The CAGR Formula

Measures the Compound Annual Growth Rate.

The CAGR formula can be used to calculate the Compound Annual Growth Rate (CAGR) of a financial ratio such as earnings per share.

The calculation evens out any ups and downs in growth over the period of time by only using the initial and final values of earnings per share in the calculation.

Why Use CAGR?

The CAGR is commonly used to show how quickly an investment, or certain aspects of it, such as earnings per share or sales, have been growing over time.

For earnings per share, I like to use a 10-year period of earnings per share values if possible and require at least a 10% compound earnings per share growth over that period as one of my margin of safety requirements when considering an investment in a company.

If you follow the margin of safety link above, you will see that Benjamin Graham used a different formula to measure earnings per share growth when determining a margin of safety.

A specific company’s compound annual growth rate of earnings per share can then be compared with that of competitors or with the industry as a whole.

Usually,the bigger the growth the better - but you may have to pay a premium for the growth. So called 'growth' companies are identified in part by their high CAGR values.

The Formula for CAGR

The CAGR formula has three inputs in the compound annual growth rate calculation:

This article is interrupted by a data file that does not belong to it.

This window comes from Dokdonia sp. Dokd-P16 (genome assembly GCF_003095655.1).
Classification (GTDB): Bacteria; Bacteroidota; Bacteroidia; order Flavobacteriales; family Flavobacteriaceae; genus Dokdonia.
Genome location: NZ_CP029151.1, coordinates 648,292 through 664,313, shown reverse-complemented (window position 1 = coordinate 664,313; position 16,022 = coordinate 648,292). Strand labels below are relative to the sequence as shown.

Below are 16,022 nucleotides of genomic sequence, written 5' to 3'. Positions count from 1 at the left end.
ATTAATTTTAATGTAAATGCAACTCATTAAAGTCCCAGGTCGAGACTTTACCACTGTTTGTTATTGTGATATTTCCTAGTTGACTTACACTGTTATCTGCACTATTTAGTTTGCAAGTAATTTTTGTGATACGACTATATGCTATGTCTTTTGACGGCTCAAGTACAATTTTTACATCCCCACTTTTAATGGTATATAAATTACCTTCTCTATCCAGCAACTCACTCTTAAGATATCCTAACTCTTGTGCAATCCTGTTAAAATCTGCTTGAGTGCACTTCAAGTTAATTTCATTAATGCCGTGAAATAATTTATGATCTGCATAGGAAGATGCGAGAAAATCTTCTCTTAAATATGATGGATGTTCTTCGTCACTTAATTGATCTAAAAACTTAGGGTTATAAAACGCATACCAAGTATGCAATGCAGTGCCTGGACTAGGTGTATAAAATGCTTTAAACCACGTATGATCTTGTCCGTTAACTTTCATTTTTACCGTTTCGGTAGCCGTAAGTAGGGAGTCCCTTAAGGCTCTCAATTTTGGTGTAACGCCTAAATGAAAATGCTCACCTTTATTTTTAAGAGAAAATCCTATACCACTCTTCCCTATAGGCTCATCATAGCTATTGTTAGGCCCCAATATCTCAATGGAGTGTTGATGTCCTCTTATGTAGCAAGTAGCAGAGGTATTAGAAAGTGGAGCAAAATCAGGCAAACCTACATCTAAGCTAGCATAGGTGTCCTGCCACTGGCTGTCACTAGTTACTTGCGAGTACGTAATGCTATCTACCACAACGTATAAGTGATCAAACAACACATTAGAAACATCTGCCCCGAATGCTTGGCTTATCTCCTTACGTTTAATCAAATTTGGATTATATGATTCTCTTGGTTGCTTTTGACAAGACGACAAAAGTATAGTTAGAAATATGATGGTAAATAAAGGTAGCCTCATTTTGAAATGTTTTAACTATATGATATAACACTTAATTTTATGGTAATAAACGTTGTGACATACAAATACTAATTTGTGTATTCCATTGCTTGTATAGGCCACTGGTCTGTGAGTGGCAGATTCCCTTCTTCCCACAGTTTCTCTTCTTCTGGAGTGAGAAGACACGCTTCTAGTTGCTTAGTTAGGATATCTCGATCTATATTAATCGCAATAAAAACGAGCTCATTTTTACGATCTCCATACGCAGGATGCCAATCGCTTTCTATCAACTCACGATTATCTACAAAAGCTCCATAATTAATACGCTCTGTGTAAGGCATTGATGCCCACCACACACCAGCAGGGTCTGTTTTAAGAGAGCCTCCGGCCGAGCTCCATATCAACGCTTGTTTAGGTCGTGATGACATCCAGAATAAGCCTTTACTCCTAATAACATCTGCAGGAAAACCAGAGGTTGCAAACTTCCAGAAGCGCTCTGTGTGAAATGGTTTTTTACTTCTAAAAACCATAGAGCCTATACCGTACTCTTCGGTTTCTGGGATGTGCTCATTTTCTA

• Beginning value
  • Final value
  • Length of time between the values, usually in years.

The formula for the compound annual growth rate is:

((Final Value/Beginning Value)^(1/N of Years))-1

A spreadsheet is useful for performing this calculation.

Calculating CAGR

To use a spreadsheet to calculate CAGR, proceed as follows:

  • open a worksheet page, click on a cell and copy the formula above into the cell and insert an equals sign(=) in front of it
  • then substitute your numerical values for Beginning Value, Final Value and Number of Years
As an example, I have used values for the global bionic ear company Cochlear that are displayed below:


and obtained the result 0.14, or 0.139 if the cell is set to three decimal places. Try it yourself using these values and see how you go.

Converting this result to a decimal number gives a compound annual growth rate of earnings per share of 14%, or 13.9% to be more precise. I hope you agree!

This value exceeds my requirement of a 10% increase in earnings per share growth and satisfies one of my requirements for a margin of safety if I was considering an investment in Cochlear.

To Conclude

Being able to calculate a compound annual growth rate for some aspects of a company's operations such as earnings per share growth can assist in determining a margin a safety when choosing investments.

Inserting the CAGR formula above into a spreadsheet and substituting numerical values allows you to calculate CAGR with relative ease.

The related articles below examine the importance of each of the measures in more detail.

Related Articles

'Growth' investing - is a strategy where an investor seeks out stocks that they they consider to have good growth potential. They can be identified using the CAGR formula.

Earnings per share - provides a measure of the profitability of a company. Investors like to see growth in this financial ratio over time.

Margin of safety- is a term coined by Benjamin Graham to indicate that one should look for companies whose shares are trading for less than their true worth. Earnings per share growth is one of seven things he considered in identifying a margin od safety.

Return from The CAGR Formula to Financial Ratios

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